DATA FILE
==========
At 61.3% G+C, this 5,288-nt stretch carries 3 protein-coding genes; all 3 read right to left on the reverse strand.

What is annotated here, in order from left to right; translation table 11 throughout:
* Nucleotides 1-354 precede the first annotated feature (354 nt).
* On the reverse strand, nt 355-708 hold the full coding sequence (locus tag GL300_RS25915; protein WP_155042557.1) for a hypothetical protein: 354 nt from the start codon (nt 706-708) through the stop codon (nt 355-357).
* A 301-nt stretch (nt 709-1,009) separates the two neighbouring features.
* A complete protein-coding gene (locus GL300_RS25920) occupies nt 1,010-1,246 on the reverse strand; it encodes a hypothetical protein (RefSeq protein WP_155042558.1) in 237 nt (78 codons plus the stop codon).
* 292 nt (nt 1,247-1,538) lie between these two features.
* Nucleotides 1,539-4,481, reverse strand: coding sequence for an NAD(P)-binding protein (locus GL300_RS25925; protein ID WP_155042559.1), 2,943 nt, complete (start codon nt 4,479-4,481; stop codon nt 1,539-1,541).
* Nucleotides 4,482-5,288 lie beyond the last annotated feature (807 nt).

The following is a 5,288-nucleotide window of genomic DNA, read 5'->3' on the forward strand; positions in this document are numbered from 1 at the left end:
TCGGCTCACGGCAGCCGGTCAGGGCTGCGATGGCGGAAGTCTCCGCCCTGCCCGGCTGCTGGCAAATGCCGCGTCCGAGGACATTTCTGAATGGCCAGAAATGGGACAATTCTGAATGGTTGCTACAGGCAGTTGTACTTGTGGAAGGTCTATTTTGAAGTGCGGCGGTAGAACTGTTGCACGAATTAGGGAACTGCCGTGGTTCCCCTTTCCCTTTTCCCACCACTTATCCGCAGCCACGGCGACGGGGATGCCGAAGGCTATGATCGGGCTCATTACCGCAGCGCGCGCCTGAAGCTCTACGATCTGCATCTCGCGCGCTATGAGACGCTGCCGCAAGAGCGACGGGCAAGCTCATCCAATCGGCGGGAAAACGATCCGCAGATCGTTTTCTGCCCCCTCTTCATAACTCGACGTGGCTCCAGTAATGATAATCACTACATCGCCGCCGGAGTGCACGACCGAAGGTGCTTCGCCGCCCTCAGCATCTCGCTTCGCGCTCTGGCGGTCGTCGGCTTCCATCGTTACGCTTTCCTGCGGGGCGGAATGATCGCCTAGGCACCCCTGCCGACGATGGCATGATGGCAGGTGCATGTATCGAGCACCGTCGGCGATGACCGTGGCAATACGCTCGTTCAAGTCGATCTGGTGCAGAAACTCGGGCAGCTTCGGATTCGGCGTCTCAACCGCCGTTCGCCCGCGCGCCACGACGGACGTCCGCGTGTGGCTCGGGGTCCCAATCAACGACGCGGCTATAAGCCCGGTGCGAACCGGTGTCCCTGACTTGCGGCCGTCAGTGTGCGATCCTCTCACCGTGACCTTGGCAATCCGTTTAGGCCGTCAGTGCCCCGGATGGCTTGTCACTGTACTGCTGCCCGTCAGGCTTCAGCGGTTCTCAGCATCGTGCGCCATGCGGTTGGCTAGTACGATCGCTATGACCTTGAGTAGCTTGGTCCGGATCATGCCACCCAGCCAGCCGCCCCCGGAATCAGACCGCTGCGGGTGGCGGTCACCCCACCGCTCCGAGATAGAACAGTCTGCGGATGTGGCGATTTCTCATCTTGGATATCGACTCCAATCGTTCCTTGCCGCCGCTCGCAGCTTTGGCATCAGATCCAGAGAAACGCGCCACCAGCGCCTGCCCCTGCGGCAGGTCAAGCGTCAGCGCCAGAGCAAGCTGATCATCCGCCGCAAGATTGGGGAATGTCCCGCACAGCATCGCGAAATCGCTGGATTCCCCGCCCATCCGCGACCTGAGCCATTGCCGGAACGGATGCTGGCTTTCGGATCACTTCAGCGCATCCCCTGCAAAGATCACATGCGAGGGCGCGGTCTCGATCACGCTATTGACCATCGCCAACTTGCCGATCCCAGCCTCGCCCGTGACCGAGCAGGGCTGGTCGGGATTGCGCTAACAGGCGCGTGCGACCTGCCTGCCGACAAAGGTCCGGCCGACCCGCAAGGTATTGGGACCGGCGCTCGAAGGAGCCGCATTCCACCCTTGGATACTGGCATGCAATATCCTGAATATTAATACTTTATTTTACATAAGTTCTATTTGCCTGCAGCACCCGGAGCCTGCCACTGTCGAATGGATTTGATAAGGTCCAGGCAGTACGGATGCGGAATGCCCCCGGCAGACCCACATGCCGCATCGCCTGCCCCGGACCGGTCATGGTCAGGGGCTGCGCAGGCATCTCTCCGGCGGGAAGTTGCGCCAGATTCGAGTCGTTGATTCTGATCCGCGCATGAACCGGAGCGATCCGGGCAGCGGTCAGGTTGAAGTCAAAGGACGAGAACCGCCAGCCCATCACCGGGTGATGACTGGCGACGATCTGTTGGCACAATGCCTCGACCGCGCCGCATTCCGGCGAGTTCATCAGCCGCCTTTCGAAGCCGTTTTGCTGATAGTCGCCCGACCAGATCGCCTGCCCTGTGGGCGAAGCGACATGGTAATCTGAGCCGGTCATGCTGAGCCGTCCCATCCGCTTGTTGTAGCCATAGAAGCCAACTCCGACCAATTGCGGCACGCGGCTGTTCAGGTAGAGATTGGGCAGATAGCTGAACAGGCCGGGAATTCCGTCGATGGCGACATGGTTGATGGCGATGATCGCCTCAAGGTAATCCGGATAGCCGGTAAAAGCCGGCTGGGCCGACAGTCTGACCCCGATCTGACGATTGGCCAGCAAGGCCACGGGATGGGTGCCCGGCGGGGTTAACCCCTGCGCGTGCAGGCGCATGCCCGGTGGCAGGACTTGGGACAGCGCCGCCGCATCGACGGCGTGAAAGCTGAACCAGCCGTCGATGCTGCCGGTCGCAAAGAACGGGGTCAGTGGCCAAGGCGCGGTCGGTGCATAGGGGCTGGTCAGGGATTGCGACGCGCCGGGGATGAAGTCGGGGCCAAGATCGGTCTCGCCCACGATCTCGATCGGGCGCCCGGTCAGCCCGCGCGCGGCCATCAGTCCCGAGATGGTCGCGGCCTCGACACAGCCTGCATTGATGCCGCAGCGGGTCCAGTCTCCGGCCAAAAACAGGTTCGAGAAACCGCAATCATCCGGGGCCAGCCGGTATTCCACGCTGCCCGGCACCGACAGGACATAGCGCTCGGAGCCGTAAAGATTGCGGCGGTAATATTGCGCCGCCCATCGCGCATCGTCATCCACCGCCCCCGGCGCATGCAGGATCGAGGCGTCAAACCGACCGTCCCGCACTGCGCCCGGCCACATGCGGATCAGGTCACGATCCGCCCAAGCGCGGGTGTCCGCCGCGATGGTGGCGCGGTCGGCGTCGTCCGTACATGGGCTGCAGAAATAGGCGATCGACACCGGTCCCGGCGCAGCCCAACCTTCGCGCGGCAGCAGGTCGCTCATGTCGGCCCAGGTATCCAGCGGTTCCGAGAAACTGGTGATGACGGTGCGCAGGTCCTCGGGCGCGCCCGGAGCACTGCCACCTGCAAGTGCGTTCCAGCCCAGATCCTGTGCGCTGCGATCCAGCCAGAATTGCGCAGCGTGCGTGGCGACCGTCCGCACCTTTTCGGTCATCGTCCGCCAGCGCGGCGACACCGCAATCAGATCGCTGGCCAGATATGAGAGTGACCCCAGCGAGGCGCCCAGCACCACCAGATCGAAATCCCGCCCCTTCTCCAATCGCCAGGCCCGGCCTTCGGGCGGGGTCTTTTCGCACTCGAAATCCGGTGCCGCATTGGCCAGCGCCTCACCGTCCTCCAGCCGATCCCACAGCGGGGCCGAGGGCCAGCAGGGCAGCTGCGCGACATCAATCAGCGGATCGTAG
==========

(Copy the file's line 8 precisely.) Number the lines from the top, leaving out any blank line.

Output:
* Nucleotides 1,539-4,481, reverse strand: coding sequence for an NAD(P)-binding protein (locus GL300_RS25925; protein ID WP_155042559.1), 2,943 nt, complete (start codon nt 4,479-4,481; stop codon nt 1,539-1,541).